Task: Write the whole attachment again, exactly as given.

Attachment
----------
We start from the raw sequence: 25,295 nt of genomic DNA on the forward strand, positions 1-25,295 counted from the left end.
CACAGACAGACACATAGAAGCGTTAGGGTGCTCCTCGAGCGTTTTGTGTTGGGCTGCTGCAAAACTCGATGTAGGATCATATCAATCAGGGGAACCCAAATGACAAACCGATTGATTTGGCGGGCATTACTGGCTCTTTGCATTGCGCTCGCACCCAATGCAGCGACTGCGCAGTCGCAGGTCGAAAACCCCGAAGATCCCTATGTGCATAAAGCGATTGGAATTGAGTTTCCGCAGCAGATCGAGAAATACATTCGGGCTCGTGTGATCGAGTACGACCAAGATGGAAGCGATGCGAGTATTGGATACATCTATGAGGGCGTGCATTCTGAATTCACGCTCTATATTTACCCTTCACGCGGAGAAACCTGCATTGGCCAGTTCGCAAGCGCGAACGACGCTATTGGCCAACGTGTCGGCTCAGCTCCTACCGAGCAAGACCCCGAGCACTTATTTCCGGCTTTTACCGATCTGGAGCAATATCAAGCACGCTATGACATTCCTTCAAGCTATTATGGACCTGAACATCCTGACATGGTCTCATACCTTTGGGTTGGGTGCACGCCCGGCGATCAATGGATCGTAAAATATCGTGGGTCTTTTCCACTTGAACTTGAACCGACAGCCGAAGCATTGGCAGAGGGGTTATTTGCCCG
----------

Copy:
We start from the raw sequence: 25,295 nt of genomic DNA on the forward strand, positions 1-25,295 counted from the left end.
CACAGACAGACACATAGAAGCGTTAGGGTGCTCCTCGAGCGTTTTGTGTTGGGCTGCTGCAAAACTCGATGTAGGATCATATCAATCAGGGGAACCCAAATGACAAACCGATTGATTTGGCGGGCATTACTGGCTCTTTGCATTGCGCTCGCACCCAATGCAGCGACTGCGCAGTCGCAGGTCGAAAACCCCGAAGATCCCTATGTGCATAAAGCGATTGGAATTGAGTTTCCGCAGCAGATCGAGAAATACATTCGGGCTCGTGTGATCGAGTACGACCAAGATGGAAGCGATGCGAGTATTGGATACATCTATGAGGGCGTGCATTCTGAATTCACGCTCTATATTTACCCTTCACGCGGAGAAACCTGCATTGGCCAGTTCGCAAGCGCGAACGACGCTATTGGCCAACGTGTCGGCTCAGCTCCTACCGAGCAAGACCCCGAGCACTTATTTCCGGCTTTTACCGATCTGGAGCAATATCAAGCACGCTATGACATTCCTTCAAGCTATTATGGACCTGAACATCCTGACATGGTCTCATACCTTTGGGTTGGGTGCACGCCCGGCGATCAATGGATCGTAAAATATCGTGGGTCTTTTCCACTTGAACTTGAACCGACAGCCGAAGCATTGGCAGAGGGGTTATTTGCCCG